There are so many benefits to the blended employee-freelance model workforce. Greater access to top talent, high levels of innovation, often quicker problem solving and shortened product development cycles—to name a few. Nevertheless, the new blended approach is tricky, especially for HR. How companies go about structuring programs and initiatives—and then blending internal-external talent—makes the difference. Perhaps no one can speak more knowledgeably on this topic than Jon Younger, PhD, a writer and advisor to HR tech startups who helps envision how workforce changes will affect employees and the human-resources function once companies scale. In the freelance area, he says, there are six alignment factors that are key for HR to help the organization to put in place:
- Strategic alignment. Company executives need to think through, clarify and communicate the role of freelancers, and what that means for the broad direction of their workforce architecture. An example of this is a dental business I studied. The owners wanted to grow and saw the potential to utilize freelance dentists in specialty areas. It significantly aided patient and financial performance, but it also impacted working relationships, scheduling needs and coordinating surgical spaces. For HR staff in larger organizations, it’s the same dynamic: things change, and people need to be forewarned and engaged in order to be part of positive planning. HR is both the master of ceremonies and ringmaster, so HR employees convert executive intent into a meaningful and executable plan. They must play a key role in organizing people to work through the likely and less likely changes required.
- Performance alignment. The system of performance management must be well defined and designed: determining the work; building the SOW; identifying interdependencies, milestones and deadlines; clarifying the nature and frequency of review and the schedule for feedback; and defining the critical behavioral as well as technical competencies expected. HR personnel must build the objective-to-outcome system through clear statements of work: This is how often we’re going to get together; these are the work goals; these are the relationship roles. It’s a living system when successful—much more than a contract.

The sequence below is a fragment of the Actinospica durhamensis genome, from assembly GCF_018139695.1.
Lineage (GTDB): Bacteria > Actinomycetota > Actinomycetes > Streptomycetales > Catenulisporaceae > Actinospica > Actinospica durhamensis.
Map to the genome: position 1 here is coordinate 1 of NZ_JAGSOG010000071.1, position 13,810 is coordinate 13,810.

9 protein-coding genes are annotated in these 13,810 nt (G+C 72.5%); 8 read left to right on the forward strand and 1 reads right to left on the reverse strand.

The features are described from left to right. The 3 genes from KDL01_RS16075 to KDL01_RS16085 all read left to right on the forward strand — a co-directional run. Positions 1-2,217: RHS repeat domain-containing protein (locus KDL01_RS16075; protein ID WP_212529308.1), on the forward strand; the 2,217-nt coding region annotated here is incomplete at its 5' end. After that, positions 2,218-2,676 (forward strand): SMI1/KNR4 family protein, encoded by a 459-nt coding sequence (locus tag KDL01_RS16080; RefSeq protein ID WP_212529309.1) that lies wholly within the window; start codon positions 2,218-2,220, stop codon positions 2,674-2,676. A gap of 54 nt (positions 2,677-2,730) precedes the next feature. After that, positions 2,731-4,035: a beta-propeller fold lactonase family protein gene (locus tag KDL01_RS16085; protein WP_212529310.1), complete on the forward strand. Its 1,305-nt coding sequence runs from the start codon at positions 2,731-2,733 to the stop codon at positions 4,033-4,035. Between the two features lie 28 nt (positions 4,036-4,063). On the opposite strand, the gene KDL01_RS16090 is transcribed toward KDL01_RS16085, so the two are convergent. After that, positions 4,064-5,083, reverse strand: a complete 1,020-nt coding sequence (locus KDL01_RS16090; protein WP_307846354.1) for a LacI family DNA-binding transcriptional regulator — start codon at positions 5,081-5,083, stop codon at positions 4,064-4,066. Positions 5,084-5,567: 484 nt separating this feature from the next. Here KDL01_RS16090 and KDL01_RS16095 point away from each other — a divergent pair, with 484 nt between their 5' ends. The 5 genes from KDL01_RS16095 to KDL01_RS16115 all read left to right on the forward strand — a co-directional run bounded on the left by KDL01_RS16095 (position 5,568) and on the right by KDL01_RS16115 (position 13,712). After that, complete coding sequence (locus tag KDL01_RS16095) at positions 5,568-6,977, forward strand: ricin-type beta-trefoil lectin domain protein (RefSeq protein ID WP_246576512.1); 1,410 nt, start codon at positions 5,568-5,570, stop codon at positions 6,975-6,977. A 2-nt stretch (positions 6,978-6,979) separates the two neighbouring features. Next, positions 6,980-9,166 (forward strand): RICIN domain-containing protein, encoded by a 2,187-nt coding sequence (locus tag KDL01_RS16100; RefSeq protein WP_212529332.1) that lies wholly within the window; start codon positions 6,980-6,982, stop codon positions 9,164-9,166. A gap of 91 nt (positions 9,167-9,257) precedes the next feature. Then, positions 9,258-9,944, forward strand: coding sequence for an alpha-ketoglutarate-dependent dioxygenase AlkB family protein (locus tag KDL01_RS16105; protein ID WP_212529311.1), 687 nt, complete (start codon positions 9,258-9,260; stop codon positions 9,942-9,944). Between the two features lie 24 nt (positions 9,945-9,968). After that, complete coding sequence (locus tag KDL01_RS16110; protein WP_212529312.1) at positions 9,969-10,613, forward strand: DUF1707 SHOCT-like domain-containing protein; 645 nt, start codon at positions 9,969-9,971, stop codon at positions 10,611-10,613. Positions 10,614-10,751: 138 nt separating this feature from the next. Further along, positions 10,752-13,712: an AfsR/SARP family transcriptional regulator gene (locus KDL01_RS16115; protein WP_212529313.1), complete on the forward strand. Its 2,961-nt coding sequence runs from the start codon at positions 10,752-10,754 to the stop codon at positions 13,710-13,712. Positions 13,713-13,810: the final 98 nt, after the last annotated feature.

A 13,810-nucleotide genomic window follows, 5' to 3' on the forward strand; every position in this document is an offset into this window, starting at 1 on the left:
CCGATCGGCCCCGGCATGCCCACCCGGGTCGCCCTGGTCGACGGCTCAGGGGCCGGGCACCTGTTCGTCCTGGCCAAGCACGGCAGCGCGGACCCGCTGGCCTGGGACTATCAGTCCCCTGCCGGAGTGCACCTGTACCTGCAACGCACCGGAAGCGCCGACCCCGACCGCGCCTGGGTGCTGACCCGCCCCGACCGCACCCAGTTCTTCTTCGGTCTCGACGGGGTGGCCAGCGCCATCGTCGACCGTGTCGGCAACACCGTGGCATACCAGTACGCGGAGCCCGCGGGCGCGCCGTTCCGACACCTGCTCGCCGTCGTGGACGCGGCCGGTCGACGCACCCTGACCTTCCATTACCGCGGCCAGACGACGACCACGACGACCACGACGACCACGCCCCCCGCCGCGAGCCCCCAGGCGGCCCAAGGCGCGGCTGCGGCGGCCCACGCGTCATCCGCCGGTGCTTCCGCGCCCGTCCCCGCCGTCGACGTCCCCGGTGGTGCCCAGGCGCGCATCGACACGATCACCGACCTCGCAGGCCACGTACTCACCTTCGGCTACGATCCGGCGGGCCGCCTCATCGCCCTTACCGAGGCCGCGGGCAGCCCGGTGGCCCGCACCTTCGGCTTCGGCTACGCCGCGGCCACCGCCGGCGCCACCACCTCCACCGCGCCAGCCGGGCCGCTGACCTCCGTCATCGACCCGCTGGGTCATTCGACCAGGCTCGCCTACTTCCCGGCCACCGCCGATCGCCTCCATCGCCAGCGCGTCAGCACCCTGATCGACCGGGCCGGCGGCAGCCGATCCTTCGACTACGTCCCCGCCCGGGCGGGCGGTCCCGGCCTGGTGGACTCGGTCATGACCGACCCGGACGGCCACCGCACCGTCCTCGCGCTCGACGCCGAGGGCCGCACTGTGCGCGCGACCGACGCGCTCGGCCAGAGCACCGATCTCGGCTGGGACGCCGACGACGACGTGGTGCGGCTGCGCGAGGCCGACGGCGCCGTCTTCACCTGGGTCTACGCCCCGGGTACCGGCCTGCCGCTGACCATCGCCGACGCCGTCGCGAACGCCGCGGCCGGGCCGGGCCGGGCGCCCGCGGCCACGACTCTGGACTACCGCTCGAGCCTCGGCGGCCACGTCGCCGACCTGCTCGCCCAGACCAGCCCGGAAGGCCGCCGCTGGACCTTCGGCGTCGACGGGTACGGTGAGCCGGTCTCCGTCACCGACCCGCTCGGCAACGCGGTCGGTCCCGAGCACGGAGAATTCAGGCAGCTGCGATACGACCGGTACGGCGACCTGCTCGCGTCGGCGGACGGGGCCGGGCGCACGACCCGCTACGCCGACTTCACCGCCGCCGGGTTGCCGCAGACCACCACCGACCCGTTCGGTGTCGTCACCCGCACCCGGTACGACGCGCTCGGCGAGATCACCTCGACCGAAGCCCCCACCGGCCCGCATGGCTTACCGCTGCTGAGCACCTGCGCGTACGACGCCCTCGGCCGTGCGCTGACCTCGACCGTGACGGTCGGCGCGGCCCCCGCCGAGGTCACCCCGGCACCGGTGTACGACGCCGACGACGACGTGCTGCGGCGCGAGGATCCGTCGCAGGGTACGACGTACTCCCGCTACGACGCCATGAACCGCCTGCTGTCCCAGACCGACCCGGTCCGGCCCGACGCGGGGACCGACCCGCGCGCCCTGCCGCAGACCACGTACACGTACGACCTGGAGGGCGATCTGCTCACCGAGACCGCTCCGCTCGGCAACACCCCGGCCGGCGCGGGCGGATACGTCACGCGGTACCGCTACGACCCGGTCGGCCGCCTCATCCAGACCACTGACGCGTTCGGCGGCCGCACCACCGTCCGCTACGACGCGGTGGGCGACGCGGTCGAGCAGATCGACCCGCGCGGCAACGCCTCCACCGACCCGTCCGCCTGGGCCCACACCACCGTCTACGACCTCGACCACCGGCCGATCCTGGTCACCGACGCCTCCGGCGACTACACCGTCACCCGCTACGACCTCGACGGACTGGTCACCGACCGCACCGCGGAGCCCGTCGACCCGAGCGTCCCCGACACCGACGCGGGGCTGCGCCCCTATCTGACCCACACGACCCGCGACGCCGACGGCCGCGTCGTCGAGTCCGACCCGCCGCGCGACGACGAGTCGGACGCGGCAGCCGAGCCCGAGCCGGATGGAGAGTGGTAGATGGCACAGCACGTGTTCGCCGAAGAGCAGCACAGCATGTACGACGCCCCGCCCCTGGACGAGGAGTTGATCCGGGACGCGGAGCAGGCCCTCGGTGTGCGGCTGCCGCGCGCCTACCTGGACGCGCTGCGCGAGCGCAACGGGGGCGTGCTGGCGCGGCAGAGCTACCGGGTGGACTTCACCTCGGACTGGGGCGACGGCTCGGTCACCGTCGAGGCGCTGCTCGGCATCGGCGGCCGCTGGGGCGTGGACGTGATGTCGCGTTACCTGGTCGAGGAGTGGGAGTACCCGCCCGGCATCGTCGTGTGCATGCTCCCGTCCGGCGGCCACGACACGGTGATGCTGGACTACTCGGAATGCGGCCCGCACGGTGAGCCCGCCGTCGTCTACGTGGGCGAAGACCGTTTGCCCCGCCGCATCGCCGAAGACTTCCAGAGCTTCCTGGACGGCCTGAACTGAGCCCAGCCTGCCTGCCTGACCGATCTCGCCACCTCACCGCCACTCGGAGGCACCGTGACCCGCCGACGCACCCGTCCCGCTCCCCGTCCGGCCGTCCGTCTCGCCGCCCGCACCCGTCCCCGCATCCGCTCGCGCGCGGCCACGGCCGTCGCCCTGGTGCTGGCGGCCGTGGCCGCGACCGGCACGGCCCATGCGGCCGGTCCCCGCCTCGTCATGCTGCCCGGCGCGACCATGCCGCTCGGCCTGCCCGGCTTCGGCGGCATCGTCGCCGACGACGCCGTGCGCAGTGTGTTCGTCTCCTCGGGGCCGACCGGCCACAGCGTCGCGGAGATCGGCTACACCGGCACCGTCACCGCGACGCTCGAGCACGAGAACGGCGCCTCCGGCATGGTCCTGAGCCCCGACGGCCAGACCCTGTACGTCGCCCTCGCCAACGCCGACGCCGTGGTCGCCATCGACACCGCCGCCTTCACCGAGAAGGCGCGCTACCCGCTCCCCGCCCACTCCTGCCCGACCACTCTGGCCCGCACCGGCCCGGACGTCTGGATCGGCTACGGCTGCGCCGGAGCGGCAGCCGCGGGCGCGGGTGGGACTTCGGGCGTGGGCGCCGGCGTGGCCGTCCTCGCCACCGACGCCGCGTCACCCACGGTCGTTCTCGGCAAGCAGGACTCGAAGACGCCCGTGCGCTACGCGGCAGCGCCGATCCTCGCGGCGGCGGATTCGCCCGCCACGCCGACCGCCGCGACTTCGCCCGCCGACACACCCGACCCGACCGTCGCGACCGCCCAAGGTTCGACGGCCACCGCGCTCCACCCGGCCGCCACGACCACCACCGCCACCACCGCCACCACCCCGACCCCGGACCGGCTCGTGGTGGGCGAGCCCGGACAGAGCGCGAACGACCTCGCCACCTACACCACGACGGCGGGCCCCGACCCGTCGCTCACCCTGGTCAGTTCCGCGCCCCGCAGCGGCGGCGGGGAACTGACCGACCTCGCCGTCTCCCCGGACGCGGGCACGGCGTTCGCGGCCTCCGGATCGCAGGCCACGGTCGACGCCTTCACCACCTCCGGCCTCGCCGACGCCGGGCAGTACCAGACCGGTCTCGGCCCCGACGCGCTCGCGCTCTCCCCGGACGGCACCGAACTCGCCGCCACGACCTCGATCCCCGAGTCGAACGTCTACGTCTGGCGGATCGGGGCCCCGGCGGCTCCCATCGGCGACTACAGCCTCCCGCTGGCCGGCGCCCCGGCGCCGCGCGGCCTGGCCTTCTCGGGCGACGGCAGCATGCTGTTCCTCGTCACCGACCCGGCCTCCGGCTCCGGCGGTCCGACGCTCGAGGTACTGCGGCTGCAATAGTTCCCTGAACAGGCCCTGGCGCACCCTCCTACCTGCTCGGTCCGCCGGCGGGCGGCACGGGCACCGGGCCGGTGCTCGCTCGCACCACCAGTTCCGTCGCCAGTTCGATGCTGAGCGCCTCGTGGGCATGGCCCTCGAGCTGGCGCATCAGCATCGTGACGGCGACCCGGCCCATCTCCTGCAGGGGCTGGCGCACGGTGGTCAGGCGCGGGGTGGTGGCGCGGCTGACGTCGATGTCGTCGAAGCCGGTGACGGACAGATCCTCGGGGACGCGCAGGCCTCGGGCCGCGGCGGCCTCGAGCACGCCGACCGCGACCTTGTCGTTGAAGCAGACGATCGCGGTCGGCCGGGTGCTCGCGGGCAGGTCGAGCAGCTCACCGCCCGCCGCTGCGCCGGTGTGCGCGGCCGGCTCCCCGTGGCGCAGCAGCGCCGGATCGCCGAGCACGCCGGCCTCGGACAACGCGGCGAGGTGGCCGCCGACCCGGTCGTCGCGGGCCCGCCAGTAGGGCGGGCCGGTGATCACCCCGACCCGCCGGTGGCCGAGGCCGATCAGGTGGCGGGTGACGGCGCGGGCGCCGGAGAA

- Relationship alignment. Freelancers want to feel part of the team as long as they are on the project, even if they work remotely. Organizations that treat freelancers in a more transactional manner rather than as a relationship will miss out because freelancers are unlikely to give their best work when treated in a nonpersonal manner, and they’re likely to tell other top freelancers to work elsewhere. It is the project manager’s job to create the conditions for effective collaboration.
- Managerial alignment. The old saw, “We join companies but leave managers,” is fairly accurate when it comes to freelancers as well as with more traditional employees. Companies that aspire to architect flexible, blended workforces must train managers to appropriately manage freelancers and encourage collaboration between freelancers and internal staff.
- Administrative alignment. Companies that plan to depend heavily on freelancers or a more flexible, blended workforce need to create policies that reflect their intent and treat them as valued stakeholders. Is your pay policy (30, 60, 90 days) reasonable or punitive? Are you engaging freelancers or keeping them at a distance? Are you expecting unreasonable contract provisions, e.g., IP? HR must work with procurement to look at the larger body of freelance policy and ask whether the company is set up to attract and retain the desired freelancers.
- Work alignment. Finally, project leaders and executives should be thoughtful about what work freelancers do versus full-time employees. I’m surprised at how often freelancers tell me that they’ve been expected to do the impossible, that limitations on their work created sufficient frustration that they felt forced to leave, or that team conflicts prevented freelancers from being successful.Editor’s note: This article originally appeared on Linkedin.